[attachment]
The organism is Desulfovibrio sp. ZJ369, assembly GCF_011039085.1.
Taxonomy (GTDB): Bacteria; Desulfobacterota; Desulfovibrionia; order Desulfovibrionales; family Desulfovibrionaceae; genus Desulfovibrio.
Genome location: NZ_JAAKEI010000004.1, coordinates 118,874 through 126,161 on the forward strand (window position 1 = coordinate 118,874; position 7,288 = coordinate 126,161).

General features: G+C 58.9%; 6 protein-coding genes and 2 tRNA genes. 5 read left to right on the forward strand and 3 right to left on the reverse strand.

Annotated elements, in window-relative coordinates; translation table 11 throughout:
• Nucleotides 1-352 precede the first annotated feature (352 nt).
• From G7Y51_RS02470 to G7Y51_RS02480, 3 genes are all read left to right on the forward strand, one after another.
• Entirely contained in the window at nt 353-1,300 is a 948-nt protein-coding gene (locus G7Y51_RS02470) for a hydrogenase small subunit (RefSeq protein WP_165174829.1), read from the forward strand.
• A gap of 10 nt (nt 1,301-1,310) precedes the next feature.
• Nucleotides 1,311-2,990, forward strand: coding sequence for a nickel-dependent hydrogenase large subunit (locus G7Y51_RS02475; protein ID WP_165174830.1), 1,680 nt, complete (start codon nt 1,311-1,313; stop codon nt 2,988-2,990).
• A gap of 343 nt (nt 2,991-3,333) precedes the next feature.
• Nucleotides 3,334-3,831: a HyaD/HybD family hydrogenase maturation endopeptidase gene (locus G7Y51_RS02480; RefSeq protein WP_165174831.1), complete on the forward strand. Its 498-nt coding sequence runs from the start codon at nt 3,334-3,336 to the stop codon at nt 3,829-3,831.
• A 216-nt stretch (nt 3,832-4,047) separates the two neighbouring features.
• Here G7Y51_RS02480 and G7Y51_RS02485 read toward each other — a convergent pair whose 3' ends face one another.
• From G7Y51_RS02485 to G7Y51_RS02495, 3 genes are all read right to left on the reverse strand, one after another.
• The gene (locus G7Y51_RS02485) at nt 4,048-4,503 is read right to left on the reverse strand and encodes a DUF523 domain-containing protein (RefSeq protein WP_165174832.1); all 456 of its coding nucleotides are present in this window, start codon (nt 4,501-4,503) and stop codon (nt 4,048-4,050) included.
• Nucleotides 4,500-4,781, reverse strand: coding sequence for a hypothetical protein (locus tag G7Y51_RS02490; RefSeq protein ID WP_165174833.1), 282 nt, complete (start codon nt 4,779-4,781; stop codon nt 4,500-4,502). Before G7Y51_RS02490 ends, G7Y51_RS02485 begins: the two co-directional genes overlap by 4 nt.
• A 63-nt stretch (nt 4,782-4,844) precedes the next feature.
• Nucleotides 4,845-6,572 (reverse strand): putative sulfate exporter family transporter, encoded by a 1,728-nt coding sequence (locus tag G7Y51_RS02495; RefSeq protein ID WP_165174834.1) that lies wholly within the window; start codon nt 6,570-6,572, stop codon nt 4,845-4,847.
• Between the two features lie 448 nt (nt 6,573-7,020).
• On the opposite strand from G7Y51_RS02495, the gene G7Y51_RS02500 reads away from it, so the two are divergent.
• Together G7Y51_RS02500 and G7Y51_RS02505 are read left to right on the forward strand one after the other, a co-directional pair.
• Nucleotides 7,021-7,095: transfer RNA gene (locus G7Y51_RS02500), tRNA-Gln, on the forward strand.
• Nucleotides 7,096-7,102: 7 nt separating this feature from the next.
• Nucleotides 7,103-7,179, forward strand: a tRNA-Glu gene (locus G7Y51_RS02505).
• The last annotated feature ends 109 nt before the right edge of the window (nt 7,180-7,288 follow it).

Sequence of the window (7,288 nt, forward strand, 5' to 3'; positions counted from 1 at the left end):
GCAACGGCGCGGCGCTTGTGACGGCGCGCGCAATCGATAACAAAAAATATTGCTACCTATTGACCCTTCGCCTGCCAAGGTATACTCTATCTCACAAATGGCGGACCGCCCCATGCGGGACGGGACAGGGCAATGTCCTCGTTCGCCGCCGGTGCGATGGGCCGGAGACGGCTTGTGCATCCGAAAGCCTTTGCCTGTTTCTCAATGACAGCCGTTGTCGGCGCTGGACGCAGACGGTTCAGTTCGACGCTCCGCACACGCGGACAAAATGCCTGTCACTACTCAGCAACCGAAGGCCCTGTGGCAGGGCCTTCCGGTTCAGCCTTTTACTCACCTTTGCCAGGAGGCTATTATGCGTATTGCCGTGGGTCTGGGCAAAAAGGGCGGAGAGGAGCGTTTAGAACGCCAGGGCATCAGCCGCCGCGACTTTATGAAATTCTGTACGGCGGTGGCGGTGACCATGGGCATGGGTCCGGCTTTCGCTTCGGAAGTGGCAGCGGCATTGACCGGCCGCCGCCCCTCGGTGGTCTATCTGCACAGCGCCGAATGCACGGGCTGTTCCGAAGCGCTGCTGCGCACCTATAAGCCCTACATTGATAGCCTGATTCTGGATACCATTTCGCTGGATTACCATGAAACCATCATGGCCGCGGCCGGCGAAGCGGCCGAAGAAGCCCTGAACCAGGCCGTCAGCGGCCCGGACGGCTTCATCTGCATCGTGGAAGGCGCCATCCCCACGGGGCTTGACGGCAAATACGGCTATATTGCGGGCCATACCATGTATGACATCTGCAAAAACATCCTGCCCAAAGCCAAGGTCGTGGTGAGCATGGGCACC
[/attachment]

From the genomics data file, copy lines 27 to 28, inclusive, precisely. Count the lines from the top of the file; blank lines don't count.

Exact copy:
Sequence of the window (7,288 nt, forward strand, 5' to 3'; positions counted from 1 at the left end):
GCAACGGCGCGGCGCTTGTGACGGCGCGCGCAATCGATAACAAAAAATATTGCTACCTATTGACCCTTCGCCTGCCAAGGTATACTCTATCTCACAAATGGCGGACCGCCCCATGCGGGACGGGACAGGGCAATGTCCTCGTTCGCCGCCGGTGCGATGGGCCGGAGACGGCTTGTGCATCCGAAAGCCTTTGCCTGTTTCTCAATGACAGCCGTTGTCGGCGCTGGACGCAGACGGTTCAGTTCGACGCTCCGCACACGCGGACAAAATGCCTGTCACTACTCAGCAACCGAAGGCCCTGTGGCAGGGCCTTCCGGTTCAGCCTTTTACTCACCTTTGCCAGGAGGCTATTATGCGTATTGCCGTGGGTCTGGGCAAAAAGGGCGGAGAGGAGCGTTTAGAACGCCAGGGCATCAGCCGCCGCGACTTTATGAAATTCTGTACGGCGGTGGCGGTGACCATGGGCATGGGTCCGGCTTTCGCTTCGGAAGTGGCAGCGGCATTGACCGGCCGCCGCCCCTCGGTGGTCTATCTGCACAGCGCCGAATGCACGGGCTGTTCCGAAGCGCTGCTGCGCACCTATAAGCCCTACATTGATAGCCTGATTCTGGATACCATTTCGCTGGATTACCATGAAACCATCATGGCCGCGGCCGGCGAAGCGGCCGAAGAAGCCCTGAACCAGGCCGTCAGCGGCCCGGACGGCTTCATCTGCATCGTGGAAGGCGCCATCCCCACGGGGCTTGACGGCAAATACGGCTATATTGCGGGCCATACCATGTATGACATCTGCAAAAACATCCTGCCCAAAGCCAAGGTCGTGGTGAGCATGGGCACC